Board meetings occur once a term and feature a lively exchange of ideas and suggestions. This democratic approach to judicial education is deliberate and is seen as a way to model the system change necessary to move the Judiciary forward.
In each of our ventures, the JEITT operates with the following in mind:
To promote excellence in the administration of justice in the Republic of Trinidad and Tobago through continuous training and development of Judges, judicial officers, and non-judicial staff attached to the Judiciary.
Transformation through Education.
Programmes were selected after some analysis of needs, but often with what was readily available and easily accessible in mind. In lieu of dedicated staff assigned to the JEITT, members from the Library, and Information and Protocol units helped in the facilitation of judicial education events.
The annual Continuing Education Seminars (CES) held by the JEITT are residential weekend seminars held for all judicial officers.
The CES’ are done in groupings: Judges & Masters; Magistrates; Registrars; Family Court; Court Administrative Unit.
All levels of judges and judicial officers are canvassed throughout the year about possible topics for inclusion at the CES.
Judges and judicial officers on the Board of JEITT have the responsibility to act as liaisons between the JEITT and their colleagues. They are also responsible for organising termly half-day training sessions for their particular group. These groups include: Court of Appeal; Criminal Bench; Civil Bench; Family Court; Registrars; Magistrates; Court Administrative Unit.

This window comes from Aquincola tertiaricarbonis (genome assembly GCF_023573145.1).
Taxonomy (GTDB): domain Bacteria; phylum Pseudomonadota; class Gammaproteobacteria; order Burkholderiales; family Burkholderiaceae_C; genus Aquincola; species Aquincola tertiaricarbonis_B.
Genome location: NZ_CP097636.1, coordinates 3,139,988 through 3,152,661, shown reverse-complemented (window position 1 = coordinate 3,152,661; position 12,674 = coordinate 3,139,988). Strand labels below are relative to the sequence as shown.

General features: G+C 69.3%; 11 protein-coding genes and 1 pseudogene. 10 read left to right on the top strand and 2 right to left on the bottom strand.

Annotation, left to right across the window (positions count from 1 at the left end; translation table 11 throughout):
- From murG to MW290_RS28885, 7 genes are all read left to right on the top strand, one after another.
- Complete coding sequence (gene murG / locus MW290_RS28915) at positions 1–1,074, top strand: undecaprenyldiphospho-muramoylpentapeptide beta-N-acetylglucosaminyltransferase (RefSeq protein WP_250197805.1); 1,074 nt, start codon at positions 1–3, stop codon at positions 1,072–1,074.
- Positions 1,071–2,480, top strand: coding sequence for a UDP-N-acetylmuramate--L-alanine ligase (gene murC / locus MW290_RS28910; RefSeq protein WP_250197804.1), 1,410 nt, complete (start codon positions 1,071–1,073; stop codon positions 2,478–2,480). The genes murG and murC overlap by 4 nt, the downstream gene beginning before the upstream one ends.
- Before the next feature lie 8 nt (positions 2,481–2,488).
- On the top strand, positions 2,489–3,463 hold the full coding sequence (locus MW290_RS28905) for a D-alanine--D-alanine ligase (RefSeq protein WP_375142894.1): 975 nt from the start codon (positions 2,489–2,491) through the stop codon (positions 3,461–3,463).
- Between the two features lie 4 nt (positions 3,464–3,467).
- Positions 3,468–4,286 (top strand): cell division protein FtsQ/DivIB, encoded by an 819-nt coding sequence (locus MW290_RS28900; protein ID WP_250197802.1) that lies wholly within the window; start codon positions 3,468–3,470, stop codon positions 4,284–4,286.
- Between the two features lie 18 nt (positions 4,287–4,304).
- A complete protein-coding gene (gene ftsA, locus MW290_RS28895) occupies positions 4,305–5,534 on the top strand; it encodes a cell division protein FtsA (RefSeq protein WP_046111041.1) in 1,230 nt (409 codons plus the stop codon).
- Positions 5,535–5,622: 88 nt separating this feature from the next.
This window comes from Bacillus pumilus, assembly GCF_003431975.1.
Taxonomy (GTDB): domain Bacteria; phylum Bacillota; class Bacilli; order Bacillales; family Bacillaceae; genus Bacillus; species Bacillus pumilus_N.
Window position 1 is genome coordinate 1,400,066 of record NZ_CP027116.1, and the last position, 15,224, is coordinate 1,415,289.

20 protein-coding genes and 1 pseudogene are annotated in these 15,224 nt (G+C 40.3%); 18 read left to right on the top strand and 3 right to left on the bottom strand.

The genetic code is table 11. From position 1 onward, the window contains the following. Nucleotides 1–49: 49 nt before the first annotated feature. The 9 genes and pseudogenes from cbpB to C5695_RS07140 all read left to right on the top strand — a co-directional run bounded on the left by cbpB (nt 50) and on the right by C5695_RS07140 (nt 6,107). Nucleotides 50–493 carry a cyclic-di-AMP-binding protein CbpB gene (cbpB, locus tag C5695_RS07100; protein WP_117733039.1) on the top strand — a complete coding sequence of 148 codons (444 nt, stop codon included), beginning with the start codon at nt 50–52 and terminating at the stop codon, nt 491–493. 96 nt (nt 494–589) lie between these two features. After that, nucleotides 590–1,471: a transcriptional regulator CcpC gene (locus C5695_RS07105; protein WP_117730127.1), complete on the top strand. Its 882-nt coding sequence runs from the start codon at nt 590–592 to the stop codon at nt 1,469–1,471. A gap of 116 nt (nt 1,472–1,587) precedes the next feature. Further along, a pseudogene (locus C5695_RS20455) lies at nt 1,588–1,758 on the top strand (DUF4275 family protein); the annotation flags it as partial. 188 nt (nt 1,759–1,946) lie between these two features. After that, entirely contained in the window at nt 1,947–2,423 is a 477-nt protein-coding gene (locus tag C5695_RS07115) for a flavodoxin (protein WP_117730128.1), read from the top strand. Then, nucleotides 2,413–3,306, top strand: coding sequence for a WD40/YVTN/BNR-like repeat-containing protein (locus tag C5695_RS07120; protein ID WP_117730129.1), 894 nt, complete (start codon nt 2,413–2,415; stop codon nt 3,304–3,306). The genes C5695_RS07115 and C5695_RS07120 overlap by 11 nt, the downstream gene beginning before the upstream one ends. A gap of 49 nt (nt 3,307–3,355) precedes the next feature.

The JEITT, in collaboration with the Hugh Wooding Law School at the University of the West Indies, has provided a course of paralegal training to all Judiciary and Public Service staff as a three-level offering: Orientation followed by Basic; Intermediate; and Advanced.
This programme is facilitated in large part by judicial officers of the Judiciary.
On completion, candidates are awarded certificates. Promotion within the ranks of the court administration is contingent on possession of these certificates.
Since 2011, the JEITT has hosted the annual Distinguished Jurist Lecture and Panel Discussion for the general public.
These lectures are an opportunity to engage the general public in discussion on relevant, and at times controversial, topics which are usually reserved to the legal profession and yet have an enormous impact on the daily lives of ordinary citizens.
The JEITT makes an effort to ensure that the panels are multidisciplinary. Members have included journalists, religious ministers and lecturers in anthropology, sociology and criminology. These Distinguished Jurist Lectures are broadcast on national television and radio and published in the primary daily newspapers.
Publications of the JEITT cover issues pertinent to, and produced in, Trinidad and Tobago. Some of these include:
To better facilitate access to justice, all not-for-sale JEITT publications are available as e-books on the Judiciary’s website, available for free download by the general public at www.ttlawcourts.org/jeibooks.
Research is an important aspect of the JEITT’s education programmes and publications. We continuously conduct topic-based research for training sessions and lectures, gathering empirical evidence for needs-assessment. This serves as the foundation for training and education. In addition to this, our research team actively compiles information throughout the year pertaining to the creation of judicial publications.